And Larry, that reminds me that I have to change out my leaking clutch master cylinder in my Acura. It it pretty much unheard of for the brake components to last that long. That just goes to show that maintenance is key.
You will need to have someone pump the brakes while you open the bleeder screw on each caliper starting with the one that is farthest away from the reservoir.

If you have a power bleeder that will speed it up. Also if you have a turkey baster that will also help you pull fluid out faster. My mity vac came with a container that easily lets me siphon the fluid out and into a container.
 

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1959 220S cabriolet, 1983 240D original owner, 1999 E300 turbo diesel, 1988 560SL, 2003 SLK320
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3,513 Posts
Pressure bleeder is really the way to go. In any case make sure you fill up the front reservoir to almost overflowing so that the fluid will pour over the dam between the reservoirs and fill up the rear portion of the reservoir.
 

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1980 Mercedes 240D, 1988 Acura Legend Coupe 5MT
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Discussion Starter #8
Pressure bleeder is really the way to go. In any case make sure you fill up the front reservoir to almost overflowing so that the fluid will pour over the dam between the reservoirs and fill up the rear portion of the reservoir.
This is what I was looking for. Thanks for the info everyone.

This really is a good forum.
 

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Premium Member
99 SLK230 Kompressor, 5 Speed Manual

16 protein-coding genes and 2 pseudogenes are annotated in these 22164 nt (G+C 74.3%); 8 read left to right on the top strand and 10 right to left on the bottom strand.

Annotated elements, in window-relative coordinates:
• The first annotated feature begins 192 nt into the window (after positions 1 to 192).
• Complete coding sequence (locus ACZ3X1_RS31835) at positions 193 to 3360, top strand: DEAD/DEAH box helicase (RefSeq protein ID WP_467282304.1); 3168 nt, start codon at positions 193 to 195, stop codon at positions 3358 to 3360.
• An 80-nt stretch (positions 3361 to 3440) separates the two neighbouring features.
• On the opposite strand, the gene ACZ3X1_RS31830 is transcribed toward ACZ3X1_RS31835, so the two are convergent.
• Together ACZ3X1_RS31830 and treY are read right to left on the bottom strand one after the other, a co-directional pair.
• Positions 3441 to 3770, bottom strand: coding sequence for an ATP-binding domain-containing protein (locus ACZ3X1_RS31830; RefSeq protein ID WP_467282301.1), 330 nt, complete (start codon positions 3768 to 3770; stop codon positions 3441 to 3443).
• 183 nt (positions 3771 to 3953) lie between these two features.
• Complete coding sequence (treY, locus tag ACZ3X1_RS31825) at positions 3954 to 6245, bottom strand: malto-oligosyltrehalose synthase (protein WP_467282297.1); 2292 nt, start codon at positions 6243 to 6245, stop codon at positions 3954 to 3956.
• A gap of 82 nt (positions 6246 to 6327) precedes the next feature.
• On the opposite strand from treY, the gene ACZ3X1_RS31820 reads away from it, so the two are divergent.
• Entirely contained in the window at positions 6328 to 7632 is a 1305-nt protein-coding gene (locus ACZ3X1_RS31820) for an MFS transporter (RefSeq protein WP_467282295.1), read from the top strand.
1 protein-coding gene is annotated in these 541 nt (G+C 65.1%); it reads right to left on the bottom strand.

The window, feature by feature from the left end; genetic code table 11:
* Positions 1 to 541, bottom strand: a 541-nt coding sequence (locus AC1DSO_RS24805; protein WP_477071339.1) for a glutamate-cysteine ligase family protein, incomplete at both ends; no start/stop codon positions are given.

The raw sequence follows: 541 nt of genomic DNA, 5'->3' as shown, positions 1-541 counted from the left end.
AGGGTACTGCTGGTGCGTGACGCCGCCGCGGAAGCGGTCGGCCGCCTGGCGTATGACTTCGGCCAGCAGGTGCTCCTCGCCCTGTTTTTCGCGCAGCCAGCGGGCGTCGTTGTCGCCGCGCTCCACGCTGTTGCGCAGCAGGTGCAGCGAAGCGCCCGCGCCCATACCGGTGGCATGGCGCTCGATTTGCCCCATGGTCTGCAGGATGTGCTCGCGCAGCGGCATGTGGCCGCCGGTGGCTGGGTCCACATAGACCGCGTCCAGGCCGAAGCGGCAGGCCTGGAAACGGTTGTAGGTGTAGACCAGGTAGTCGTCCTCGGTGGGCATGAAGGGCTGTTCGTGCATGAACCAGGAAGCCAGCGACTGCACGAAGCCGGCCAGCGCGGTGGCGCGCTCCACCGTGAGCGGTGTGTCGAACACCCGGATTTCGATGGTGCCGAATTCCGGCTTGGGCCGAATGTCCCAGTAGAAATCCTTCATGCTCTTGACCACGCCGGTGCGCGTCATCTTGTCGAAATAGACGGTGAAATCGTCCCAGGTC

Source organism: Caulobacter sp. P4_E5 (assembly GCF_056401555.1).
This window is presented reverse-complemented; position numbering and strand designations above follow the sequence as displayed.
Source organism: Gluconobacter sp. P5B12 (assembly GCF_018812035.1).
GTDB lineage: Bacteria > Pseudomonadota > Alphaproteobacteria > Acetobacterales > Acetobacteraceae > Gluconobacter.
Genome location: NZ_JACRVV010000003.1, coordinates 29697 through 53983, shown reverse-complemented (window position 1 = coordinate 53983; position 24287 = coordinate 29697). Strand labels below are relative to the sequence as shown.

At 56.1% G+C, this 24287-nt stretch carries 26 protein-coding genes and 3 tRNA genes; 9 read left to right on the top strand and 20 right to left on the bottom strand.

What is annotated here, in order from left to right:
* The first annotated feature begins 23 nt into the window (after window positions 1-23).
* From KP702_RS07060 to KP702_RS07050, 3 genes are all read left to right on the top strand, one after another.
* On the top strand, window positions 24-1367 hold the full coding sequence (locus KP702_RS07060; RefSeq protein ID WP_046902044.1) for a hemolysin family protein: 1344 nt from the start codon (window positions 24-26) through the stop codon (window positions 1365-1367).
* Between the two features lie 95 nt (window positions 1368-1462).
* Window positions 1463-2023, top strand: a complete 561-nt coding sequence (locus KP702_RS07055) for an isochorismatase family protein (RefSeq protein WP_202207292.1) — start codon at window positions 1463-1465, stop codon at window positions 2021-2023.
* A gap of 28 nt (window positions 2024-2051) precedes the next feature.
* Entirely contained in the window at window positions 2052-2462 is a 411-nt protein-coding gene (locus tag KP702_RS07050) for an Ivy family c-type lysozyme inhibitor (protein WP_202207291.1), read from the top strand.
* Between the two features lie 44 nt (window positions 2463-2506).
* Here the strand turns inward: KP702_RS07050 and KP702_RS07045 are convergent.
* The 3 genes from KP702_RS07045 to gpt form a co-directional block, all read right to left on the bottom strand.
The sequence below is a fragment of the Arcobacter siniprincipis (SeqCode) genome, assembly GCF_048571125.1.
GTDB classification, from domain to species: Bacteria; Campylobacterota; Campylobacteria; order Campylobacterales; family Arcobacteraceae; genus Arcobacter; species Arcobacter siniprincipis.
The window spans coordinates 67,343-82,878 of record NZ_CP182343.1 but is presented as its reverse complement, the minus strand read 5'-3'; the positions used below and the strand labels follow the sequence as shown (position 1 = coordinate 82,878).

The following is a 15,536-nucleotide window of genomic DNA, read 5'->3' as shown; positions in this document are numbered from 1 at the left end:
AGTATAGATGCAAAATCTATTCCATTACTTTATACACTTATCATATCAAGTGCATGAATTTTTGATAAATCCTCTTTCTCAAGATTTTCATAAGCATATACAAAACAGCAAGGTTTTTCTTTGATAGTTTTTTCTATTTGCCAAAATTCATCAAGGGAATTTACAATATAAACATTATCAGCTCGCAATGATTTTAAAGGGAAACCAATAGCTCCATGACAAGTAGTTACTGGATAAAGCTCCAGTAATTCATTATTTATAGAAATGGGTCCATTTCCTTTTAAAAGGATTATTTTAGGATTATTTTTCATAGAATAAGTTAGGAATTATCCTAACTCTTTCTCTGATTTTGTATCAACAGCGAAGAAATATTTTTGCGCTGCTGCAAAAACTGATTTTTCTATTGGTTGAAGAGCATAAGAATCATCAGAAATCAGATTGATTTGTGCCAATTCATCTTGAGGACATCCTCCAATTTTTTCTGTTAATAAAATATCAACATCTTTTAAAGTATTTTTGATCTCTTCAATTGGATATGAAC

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1,117 Posts
Wow thanks for the fast responses. I bought a quart of prestone DOT3 brake fluid. I figured that would be enough. So how do I remove the fluid from the other chamber in the reservoir and fill it back up?

And Larry, that reminds me that I have to change out my leaking clutch master cylinder in my Acura. It it pretty much unheard of for the brake components to last that long. That just goes to show that maintenance is key.
It is at best difficult to remove the rear fluid from the top. Just get out as much as you can and start bleeding. Don't be afraid to use the whole quart to bleed/flush the entire clutch and brake system with whatever method you have available. The two man method will work fine if you don't have a pressure bleeder. It will work fine for the clutch if you're just flushing a non leaking system.

Yes, if you THOROUGHLY flush the brakes on any car on an annual basis, cylinders and calipers can last virtually forever. I'm not in salt country, so if the salt roads heavily in your area, there might still be maintenance required at some point.

Hope this helps.
 

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1980 Mercedes 240D, 1988 Acura Legend Coupe 5MT
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Discussion Starter #10
Just changed out the fluid today. Everything went smoothly even though this was the first time I ever did a brake bleed. It almost took the whole quart of brake fluid.

That fluid was VERY DIRTY. I'm guessing it has been at least 5 years since it was last changed. Went for a test drive and the brakes felt great.

Thanks again for the help. Hope everyone has great Christmas.